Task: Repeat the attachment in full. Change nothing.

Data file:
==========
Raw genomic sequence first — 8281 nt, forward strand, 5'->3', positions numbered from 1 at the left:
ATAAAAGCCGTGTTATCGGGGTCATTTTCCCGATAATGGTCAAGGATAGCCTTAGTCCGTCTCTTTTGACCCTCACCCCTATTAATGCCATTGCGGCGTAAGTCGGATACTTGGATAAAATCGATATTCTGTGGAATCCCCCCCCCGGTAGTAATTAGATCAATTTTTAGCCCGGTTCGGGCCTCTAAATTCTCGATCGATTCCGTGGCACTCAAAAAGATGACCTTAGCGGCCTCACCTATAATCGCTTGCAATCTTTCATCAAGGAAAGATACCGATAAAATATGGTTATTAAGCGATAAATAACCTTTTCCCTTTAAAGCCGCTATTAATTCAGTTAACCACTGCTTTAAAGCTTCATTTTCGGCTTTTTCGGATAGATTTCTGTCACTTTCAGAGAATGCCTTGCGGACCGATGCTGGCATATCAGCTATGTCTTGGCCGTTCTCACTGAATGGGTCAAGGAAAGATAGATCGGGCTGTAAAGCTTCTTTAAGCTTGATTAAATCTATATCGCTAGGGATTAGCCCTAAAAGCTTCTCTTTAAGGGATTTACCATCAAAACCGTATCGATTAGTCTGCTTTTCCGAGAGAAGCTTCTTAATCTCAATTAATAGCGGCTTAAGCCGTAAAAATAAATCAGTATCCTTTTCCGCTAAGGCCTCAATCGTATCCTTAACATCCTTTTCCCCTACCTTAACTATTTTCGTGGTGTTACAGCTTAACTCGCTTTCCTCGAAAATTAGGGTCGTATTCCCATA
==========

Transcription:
Raw genomic sequence first — 8281 nt, forward strand, 5'->3', positions numbered from 1 at the left:
ATAAAAGCCGTGTTATCGGGGTCATTTTCCCGATAATGGTCAAGGATAGCCTTAGTCCGTCTCTTTTGACCCTCACCCCTATTAATGCCATTGCGGCGTAAGTCGGATACTTGGATAAAATCGATATTCTGTGGAATCCCCCCCCCGGTAGTAATTAGATCAATTTTTAGCCCGGTTCGGGCCTCTAAATTCTCGATCGATTCCGTGGCACTCAAAAAGATGACCTTAGCGGCCTCACCTATAATCGCTTGCAATCTTTCATCAAGGAAAGATACCGATAAAATATGGTTATTAAGCGATAAATAACCTTTTCCCTTTAAAGCCGCTATTAATTCAGTTAACCACTGCTTTAAAGCTTCATTTTCGGCTTTTTCGGATAGATTTCTGTCACTTTCAGAGAATGCCTTGCGGACCGATGCTGGCATATCAGCTATGTCTTGGCCGTTCTCACTGAATGGGTCAAGGAAAGATAGATCGGGCTGTAAAGCTTCTTTAAGCTTGATTAAATCTATATCGCTAGGGATTAGCCCTAAAAGCTTCTCTTTAAGGGATTTACCATCAAAACCGTATCGATTAGTCTGCTTTTCCGAGAGAAGCTTCTTAATCTCAATTAATAGCGGCTTAAGCCGTAAAAATAAATCAGTATCCTTTTCCGCTAAGGCCTCAATCGTATCCTTAACATCCTTTTCCCCTACCTTAACTATTTTCGTGGTGTTACAGCTTAACTCGCTTTCCTCGAAAATTAGGGTCGTATTCCCATA